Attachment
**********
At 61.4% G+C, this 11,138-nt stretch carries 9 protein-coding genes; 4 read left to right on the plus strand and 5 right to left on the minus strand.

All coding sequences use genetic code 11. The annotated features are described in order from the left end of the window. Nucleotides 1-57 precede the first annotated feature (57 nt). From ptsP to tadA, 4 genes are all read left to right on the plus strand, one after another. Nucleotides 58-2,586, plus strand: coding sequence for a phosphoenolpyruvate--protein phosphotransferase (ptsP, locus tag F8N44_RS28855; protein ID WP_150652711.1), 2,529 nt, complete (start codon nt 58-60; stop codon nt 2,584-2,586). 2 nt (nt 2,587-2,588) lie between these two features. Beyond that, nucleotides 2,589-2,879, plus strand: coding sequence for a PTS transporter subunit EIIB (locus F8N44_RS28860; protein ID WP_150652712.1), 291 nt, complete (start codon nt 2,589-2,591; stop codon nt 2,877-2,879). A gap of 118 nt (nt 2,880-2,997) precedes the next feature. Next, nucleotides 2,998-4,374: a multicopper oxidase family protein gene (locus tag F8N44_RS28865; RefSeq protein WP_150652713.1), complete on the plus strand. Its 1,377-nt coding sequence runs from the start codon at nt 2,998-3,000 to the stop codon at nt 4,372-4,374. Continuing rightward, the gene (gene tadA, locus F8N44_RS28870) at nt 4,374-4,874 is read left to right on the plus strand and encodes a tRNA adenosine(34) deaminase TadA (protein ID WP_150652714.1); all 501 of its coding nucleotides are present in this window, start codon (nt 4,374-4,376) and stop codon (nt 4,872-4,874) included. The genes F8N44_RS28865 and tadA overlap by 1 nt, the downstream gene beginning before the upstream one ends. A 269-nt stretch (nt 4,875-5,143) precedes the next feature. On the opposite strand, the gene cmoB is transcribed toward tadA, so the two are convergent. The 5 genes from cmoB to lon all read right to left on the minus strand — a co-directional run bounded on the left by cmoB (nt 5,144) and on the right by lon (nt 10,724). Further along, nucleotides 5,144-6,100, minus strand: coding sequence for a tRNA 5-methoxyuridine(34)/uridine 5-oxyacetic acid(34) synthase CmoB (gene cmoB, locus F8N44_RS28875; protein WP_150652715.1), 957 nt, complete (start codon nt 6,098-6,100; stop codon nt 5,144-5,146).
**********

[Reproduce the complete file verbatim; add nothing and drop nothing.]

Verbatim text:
At 61.4% G+C, this 11,138-nt stretch carries 9 protein-coding genes; 4 read left to right on the plus strand and 5 right to left on the minus strand.

All coding sequences use genetic code 11. The annotated features are described in order from the left end of the window. Nucleotides 1-57 precede the first annotated feature (57 nt). From ptsP to tadA, 4 genes are all read left to right on the plus strand, one after another. Nucleotides 58-2,586, plus strand: coding sequence for a phosphoenolpyruvate--protein phosphotransferase (ptsP, locus tag F8N44_RS28855; protein ID WP_150652711.1), 2,529 nt, complete (start codon nt 58-60; stop codon nt 2,584-2,586). 2 nt (nt 2,587-2,588) lie between these two features. Beyond that, nucleotides 2,589-2,879, plus strand: coding sequence for a PTS transporter subunit EIIB (locus F8N44_RS28860; protein ID WP_150652712.1), 291 nt, complete (start codon nt 2,589-2,591; stop codon nt 2,877-2,879). A gap of 118 nt (nt 2,880-2,997) precedes the next feature. Next, nucleotides 2,998-4,374: a multicopper oxidase family protein gene (locus tag F8N44_RS28865; RefSeq protein WP_150652713.1), complete on the plus strand. Its 1,377-nt coding sequence runs from the start codon at nt 2,998-3,000 to the stop codon at nt 4,372-4,374. Continuing rightward, the gene (gene tadA, locus F8N44_RS28870) at nt 4,374-4,874 is read left to right on the plus strand and encodes a tRNA adenosine(34) deaminase TadA (protein ID WP_150652714.1); all 501 of its coding nucleotides are present in this window, start codon (nt 4,374-4,376) and stop codon (nt 4,872-4,874) included. The genes F8N44_RS28865 and tadA overlap by 1 nt, the downstream gene beginning before the upstream one ends. A 269-nt stretch (nt 4,875-5,143) precedes the next feature. On the opposite strand, the gene cmoB is transcribed toward tadA, so the two are convergent. The 5 genes from cmoB to lon all read right to left on the minus strand — a co-directional run bounded on the left by cmoB (nt 5,144) and on the right by lon (nt 10,724). Further along, nucleotides 5,144-6,100, minus strand: coding sequence for a tRNA 5-methoxyuridine(34)/uridine 5-oxyacetic acid(34) synthase CmoB (gene cmoB, locus F8N44_RS28875; protein WP_150652715.1), 957 nt, complete (start codon nt 6,098-6,100; stop codon nt 5,144-5,146).